Initial titles based upon those used for 'Scream' (1996) Wes Craven.
Soundtrack includes long, drawn out notes that are commonly used in slasher films. Opening shots have connotations of a POV shot as the camera is positioned looking through hanging branches. A slight wobble further suggests that someone is watching the main character. This then leads into a false scare, as the POV character turns out to be known to the main character.
An ellipses acts as a bridge between the outdoor scene and the bedroom, fading to black in the space between. There is some use of exposition in dialogue. Short shots of a box opening very gently and a bra later being tossed over it to suggest sexual activity.
An example of a good technique used is to place the camera in a cupboard or other space that can help break up shots and provide more coverage. Tension isn't quite used effectively here, due to a couple of misplaced ellipses.
More over the shoulder shots are used to show the killer doll, as well as several cut away shots and use of the doll's giggling, established in an earlier scene.
After first shot, titles come in using white font on black background, signifying realism. First character introduced is carrying a bottle of beer in his hand, immediately suggesting his vulnerability. A brief POV shot helps to confirm his drunken state, and afterwards a shot from just off the path suggests another figure watching.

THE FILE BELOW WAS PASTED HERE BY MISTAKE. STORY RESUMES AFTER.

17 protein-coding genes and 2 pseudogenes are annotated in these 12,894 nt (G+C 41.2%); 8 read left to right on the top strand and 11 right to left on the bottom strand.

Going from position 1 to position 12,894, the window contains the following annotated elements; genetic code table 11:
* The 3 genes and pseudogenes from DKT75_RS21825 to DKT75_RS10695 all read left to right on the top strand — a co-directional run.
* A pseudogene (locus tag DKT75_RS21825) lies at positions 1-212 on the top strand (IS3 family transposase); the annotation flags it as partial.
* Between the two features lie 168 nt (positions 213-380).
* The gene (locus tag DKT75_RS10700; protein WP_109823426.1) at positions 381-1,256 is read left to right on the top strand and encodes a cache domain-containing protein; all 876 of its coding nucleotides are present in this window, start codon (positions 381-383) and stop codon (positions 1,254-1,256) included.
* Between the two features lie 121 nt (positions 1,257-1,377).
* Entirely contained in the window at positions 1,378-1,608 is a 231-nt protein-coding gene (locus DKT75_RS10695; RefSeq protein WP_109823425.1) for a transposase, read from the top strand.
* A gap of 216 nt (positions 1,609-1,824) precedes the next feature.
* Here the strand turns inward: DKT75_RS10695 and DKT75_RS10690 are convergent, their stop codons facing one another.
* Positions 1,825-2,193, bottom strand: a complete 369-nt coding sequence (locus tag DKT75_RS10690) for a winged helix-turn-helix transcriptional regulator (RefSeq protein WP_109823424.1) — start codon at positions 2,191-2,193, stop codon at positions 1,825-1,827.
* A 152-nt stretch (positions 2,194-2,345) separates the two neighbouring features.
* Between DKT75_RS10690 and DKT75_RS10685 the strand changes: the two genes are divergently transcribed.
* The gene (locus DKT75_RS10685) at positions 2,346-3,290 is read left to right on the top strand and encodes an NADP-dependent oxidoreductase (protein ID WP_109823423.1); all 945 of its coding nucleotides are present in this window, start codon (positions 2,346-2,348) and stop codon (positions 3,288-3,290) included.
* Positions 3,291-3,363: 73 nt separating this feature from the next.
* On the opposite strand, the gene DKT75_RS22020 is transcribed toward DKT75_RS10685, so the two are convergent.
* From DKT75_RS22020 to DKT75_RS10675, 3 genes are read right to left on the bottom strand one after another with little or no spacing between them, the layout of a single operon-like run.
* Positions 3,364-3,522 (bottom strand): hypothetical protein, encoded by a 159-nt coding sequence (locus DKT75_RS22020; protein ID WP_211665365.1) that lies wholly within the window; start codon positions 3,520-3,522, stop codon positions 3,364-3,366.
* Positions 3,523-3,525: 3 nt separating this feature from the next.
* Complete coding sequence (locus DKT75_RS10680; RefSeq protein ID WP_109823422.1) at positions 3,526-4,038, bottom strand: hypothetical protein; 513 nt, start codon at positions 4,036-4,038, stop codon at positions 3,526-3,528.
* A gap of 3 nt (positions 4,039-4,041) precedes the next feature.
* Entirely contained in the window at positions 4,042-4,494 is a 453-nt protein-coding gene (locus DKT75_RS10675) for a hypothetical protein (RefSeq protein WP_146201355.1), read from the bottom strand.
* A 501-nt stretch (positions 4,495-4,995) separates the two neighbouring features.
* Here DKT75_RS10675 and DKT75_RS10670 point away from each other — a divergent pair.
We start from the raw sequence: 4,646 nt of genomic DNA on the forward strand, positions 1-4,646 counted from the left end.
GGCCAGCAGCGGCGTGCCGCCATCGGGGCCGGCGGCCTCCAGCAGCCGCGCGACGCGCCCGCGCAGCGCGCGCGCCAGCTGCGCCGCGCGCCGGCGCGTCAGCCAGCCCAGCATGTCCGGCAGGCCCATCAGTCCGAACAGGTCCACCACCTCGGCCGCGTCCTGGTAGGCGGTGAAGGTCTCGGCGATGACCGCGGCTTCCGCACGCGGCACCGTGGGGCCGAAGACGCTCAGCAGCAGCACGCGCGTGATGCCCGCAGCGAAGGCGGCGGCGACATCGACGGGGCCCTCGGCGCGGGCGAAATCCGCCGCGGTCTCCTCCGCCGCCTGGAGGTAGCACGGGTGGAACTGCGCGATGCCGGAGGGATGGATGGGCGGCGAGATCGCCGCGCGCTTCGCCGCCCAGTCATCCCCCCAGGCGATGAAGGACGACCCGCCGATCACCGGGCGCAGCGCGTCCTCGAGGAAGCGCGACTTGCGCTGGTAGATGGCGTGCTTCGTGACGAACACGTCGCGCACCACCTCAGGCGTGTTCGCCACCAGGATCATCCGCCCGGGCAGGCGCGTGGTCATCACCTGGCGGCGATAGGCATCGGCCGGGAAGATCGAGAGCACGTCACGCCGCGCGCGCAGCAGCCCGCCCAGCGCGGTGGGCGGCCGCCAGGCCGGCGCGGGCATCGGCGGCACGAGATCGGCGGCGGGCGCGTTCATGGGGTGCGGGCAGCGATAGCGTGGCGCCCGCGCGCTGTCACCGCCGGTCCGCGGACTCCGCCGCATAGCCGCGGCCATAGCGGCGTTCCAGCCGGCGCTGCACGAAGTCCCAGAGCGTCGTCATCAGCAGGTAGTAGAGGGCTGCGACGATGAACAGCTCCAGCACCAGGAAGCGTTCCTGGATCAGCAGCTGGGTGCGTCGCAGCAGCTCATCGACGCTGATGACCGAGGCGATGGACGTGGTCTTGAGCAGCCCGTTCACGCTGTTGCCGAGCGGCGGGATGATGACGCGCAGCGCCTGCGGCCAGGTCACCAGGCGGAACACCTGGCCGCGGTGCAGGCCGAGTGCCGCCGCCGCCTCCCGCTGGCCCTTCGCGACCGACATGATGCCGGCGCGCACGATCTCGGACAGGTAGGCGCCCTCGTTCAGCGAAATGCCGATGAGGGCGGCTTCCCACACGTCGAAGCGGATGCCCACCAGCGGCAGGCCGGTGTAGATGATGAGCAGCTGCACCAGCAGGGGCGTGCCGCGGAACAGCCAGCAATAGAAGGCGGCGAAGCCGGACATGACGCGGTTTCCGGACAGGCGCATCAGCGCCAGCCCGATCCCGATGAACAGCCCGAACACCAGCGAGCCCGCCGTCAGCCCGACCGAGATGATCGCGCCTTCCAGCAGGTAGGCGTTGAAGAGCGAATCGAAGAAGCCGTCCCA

The following scene in which the character collapses is not as effective, as it lacks any diagetic sound which would connote an attack. There is a much more successful example of narrative enigma straight away though, as we only see the figure dragging the first character away from the legs down, and we have nothing to anchor ourselves with.
The scenes set in the underground room are introduced with a shot that suggests a CCTV camera, before we see multiple shots of the character chained to a pipe.
Opening titles are animated and matched to a sequence of a kettle being filled and turned on. There is a lack of diagetic sound that is a problem; it breaks the verisimilatude.